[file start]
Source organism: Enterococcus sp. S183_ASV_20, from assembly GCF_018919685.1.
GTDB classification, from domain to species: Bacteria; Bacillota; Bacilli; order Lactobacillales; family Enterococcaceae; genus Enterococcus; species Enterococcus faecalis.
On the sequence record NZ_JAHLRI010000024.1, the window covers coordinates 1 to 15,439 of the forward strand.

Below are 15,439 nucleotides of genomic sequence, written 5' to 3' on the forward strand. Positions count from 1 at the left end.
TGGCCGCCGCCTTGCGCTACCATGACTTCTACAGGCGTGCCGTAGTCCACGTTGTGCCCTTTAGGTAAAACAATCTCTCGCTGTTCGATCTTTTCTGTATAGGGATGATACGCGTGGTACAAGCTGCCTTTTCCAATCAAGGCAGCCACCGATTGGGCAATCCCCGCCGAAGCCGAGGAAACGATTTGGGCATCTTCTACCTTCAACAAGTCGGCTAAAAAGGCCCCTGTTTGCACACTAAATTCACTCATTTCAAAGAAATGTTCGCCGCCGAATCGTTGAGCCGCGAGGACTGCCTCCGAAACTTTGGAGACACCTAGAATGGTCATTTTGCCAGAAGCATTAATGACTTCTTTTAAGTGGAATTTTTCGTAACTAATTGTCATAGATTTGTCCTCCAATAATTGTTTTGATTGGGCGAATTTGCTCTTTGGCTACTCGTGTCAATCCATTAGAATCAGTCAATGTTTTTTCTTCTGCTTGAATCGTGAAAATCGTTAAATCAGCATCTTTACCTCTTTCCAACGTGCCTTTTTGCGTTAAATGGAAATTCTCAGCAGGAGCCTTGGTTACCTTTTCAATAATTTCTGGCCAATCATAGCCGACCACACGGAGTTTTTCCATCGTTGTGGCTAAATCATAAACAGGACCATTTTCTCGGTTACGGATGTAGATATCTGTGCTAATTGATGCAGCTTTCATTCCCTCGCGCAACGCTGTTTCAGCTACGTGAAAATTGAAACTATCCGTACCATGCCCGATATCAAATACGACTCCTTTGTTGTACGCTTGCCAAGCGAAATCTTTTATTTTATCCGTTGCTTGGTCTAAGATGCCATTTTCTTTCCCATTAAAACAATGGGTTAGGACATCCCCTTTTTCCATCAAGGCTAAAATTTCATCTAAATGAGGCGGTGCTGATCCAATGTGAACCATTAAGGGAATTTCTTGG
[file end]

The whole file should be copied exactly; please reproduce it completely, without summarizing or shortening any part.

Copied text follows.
Source organism: Enterococcus sp. S183_ASV_20, from assembly GCF_018919685.1.
GTDB classification, from domain to species: Bacteria; Bacillota; Bacilli; order Lactobacillales; family Enterococcaceae; genus Enterococcus; species Enterococcus faecalis.
On the sequence record NZ_JAHLRI010000024.1, the window covers coordinates 1 to 15,439 of the forward strand.

Below are 15,439 nucleotides of genomic sequence, written 5' to 3' on the forward strand. Positions count from 1 at the left end.
TGGCCGCCGCCTTGCGCTACCATGACTTCTACAGGCGTGCCGTAGTCCACGTTGTGCCCTTTAGGTAAAACAATCTCTCGCTGTTCGATCTTTTCTGTATAGGGATGATACGCGTGGTACAAGCTGCCTTTTCCAATCAAGGCAGCCACCGATTGGGCAATCCCCGCCGAAGCCGAGGAAACGATTTGGGCATCTTCTACCTTCAACAAGTCGGCTAAAAAGGCCCCTGTTTGCACACTAAATTCACTCATTTCAAAGAAATGTTCGCCGCCGAATCGTTGAGCCGCGAGGACTGCCTCCGAAACTTTGGAGACACCTAGAATGGTCATTTTGCCAGAAGCATTAATGACTTCTTTTAAGTGGAATTTTTCGTAACTAATTGTCATAGATTTGTCCTCCAATAATTGTTTTGATTGGGCGAATTTGCTCTTTGGCTACTCGTGTCAATCCATTAGAATCAGTCAATGTTTTTTCTTCTGCTTGAATCGTGAAAATCGTTAAATCAGCATCTTTACCTCTTTCCAACGTGCCTTTTTGCGTTAAATGGAAATTCTCAGCAGGAGCCTTGGTTACCTTTTCAATAATTTCTGGCCAATCATAGCCGACCACACGGAGTTTTTCCATCGTTGTGGCTAAATCATAAACAGGACCATTTTCTCGGTTACGGATGTAGATATCTGTGCTAATTGATGCAGCTTTCATTCCCTCGCGCAACGCTGTTTCAGCTACGTGAAAATTGAAACTATCCGTACCATGCCCGATATCAAATACGACTCCTTTGTTGTACGCTTGCCAAGCGAAATCTTTTATTTTATCCGTTGCTTGGTCTAAGATGCCATTTTCTTTCCCATTAAAACAATGGGTTAGGACATCCCCTTTTTCCATCAAGGCTAAAATTTCATCTAAATGAGGCGGTGCTGATCCAATGTGAACCATTAAGGGAATTTCTTGG